• More and more child psychologists and pediatricians as well as addiction experts have noted a similarity between excessive and escapist use of technology and other forms of addiction. If necessary, you can have your child treated for their technology use issues.
• Treatment is covered by most insurance. There are in-house programs that offer treatment for children and adolescents that are addicted to using technology. A limited but growing number of psychologists and physicians have become aware of the problem and have developed options that teach your child to cope without the aid of technology.
Addiction to technology is a fact. One survey of adults indicates that the majority of adults would give up tobacco, alcohol, and chocolate rather than give up their cellphone. More than 7.5 percent of children in the United States have been determined to be addicted to some form of technology. The majority of these children and adolescents are addicted to their cellphone. Cellphone addiction increases with age and peaks in adolescence.
Research conducted by the American Psychiatric Association has defined the addiction to technology also as Internet use disorder. The condition is real, has been documented to be an increasing problem, and can be treated.
Technology Addiction Statistics
In fact, the American Academy of Pediatrics and the Canadian Society of Pediatrics both recommend that children between the ages of 6 and 18 years of age should only be allowed to use technology devices up to 2 hours per day. That’s not what is happening in our society. Most teens use it four to five times longer than that every day.
These two organizations state that children under two years of age should not be exposed to technology at all, and that children 3 to 5 years old should be restricted to using technology devices only one hour per day.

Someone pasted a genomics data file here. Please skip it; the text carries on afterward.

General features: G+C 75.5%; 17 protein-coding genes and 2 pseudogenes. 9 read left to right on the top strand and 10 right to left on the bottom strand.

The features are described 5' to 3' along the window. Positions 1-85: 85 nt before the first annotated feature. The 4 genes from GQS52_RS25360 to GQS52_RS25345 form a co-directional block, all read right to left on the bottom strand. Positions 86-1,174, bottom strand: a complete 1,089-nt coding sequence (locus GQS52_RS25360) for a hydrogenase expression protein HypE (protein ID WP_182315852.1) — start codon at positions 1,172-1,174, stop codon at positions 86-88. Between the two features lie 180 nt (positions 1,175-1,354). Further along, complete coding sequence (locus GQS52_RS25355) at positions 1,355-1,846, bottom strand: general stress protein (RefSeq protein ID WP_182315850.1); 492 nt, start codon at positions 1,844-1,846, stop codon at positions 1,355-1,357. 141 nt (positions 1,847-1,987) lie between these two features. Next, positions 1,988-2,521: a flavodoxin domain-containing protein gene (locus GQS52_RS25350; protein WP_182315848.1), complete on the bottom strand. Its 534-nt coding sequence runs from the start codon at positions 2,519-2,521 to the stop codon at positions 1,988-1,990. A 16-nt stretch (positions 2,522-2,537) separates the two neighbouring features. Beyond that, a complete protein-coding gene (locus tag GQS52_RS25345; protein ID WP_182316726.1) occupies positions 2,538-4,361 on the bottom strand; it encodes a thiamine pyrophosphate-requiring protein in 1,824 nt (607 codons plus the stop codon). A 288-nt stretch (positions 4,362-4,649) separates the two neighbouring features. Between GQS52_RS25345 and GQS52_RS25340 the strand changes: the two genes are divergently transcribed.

Research from several different studies conducted by scientists form the basis of these recommendations and are cited with links to the studies on the agency websites.
Findings in the studies determined that use of technology by young children affected the way their brains developed and contributed to attention deficit disorder, cognitive delays, impaired ability to learn and also had a negative impact on the ability to self-regulate, increasing the likelihood of temper tantrums.
Other concerns were that use of technology could limit a child’s physical development due to lack of movement during use. Movement enhances learning ability as well as the ability to focus and pay attention, so lack of movement would have a negative impact on literacy and academic development. One study claims that use of technology in children under 12 is harmful to their development and learning capabilities.
The lack of movement during technology use can cause a child to become obese, contributing to major health problems and putting them at higher risk of early stroke, heart disease and other serious health issues.
Sleep deprivation, mental illness, aggression, digital dementia, and radiation emission are other major concerns cited by both agencies, due to findings from scientific studies.
Technology addiction was also cited, not just in the children but in their parents, which affects their relationship with their children. The primary concern is that parents are becoming more attached to technology and are detaching from their children. This causes the neglected children to become more emotionally attached to their electronic devices, thereby becoming even more addicted to their devices than their parents are, compounding the problem into an even more serious one. One study (Gentile, 2009) found that one in 11 children ages 8 to 18 are addicted to technology.
Tim Ferriss, author of “The 4-Hour Workweek: Escape 9-5, Live Anywhere and Join the New Rich,” makes similar suggestions to those of mental health professionals mentioned elsewhere in this article.
“Experiment with short periods of inaccessibility,” he says. Your life won’t implode. As with any addiction, there is a period of withdrawal and anxiety.”
He suggests setting Saturday as the day to not use your cell phone and email at all. On other days of the week, don’t allow yourself to check your email until 10 a.m. and only check it at regular intervals for the rest of the day, such as 2 p.m., 4 p.m. and maybe once in the evening. This will allow you to fully engage in other activities in between. Also in these interim periods, set your phone on Do Not Disturb. Once you are over the initial anxiety, you will be amazed at your lower stress level and how much more you can accomplish.